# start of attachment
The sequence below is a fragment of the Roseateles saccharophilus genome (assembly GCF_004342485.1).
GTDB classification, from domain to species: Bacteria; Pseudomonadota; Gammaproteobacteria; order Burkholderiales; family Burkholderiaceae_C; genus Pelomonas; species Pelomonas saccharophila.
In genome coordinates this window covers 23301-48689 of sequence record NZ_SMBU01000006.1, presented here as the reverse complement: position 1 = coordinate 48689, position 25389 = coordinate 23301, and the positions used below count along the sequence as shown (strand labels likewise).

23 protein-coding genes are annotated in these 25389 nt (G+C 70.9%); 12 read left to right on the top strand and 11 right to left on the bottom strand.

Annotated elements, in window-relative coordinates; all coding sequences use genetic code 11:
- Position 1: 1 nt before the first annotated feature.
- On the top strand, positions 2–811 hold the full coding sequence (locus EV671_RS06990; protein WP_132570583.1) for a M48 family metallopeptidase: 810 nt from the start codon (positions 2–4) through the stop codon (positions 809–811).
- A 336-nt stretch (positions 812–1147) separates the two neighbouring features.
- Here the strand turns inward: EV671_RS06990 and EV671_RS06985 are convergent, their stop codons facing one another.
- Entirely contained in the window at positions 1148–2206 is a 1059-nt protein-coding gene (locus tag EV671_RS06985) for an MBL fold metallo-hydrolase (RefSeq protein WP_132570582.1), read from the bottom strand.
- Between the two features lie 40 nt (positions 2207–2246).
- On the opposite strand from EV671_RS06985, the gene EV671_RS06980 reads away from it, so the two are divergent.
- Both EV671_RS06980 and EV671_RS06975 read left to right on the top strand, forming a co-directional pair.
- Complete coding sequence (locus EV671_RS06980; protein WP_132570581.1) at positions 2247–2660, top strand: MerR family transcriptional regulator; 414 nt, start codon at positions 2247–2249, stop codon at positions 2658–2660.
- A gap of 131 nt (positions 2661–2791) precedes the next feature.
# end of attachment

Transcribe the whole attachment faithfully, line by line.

The sequence below is a fragment of the Roseateles saccharophilus genome (assembly GCF_004342485.1).
GTDB classification, from domain to species: Bacteria; Pseudomonadota; Gammaproteobacteria; order Burkholderiales; family Burkholderiaceae_C; genus Pelomonas; species Pelomonas saccharophila.
In genome coordinates this window covers 23301-48689 of sequence record NZ_SMBU01000006.1, presented here as the reverse complement: position 1 = coordinate 48689, position 25389 = coordinate 23301, and the positions used below count along the sequence as shown (strand labels likewise).

23 protein-coding genes are annotated in these 25389 nt (G+C 70.9%); 12 read left to right on the top strand and 11 right to left on the bottom strand.

Annotated elements, in window-relative coordinates; all coding sequences use genetic code 11:
- Position 1: 1 nt before the first annotated feature.
- On the top strand, positions 2–811 hold the full coding sequence (locus EV671_RS06990; protein WP_132570583.1) for a M48 family metallopeptidase: 810 nt from the start codon (positions 2–4) through the stop codon (positions 809–811).
- A 336-nt stretch (positions 812–1147) separates the two neighbouring features.
- Here the strand turns inward: EV671_RS06990 and EV671_RS06985 are convergent, their stop codons facing one another.
- Entirely contained in the window at positions 1148–2206 is a 1059-nt protein-coding gene (locus tag EV671_RS06985) for an MBL fold metallo-hydrolase (RefSeq protein WP_132570582.1), read from the bottom strand.
- Between the two features lie 40 nt (positions 2207–2246).
- On the opposite strand from EV671_RS06985, the gene EV671_RS06980 reads away from it, so the two are divergent.
- Both EV671_RS06980 and EV671_RS06975 read left to right on the top strand, forming a co-directional pair.
- Complete coding sequence (locus EV671_RS06980; protein WP_132570581.1) at positions 2247–2660, top strand: MerR family transcriptional regulator; 414 nt, start codon at positions 2247–2249, stop codon at positions 2658–2660.
- A gap of 131 nt (positions 2661–2791) precedes the next feature.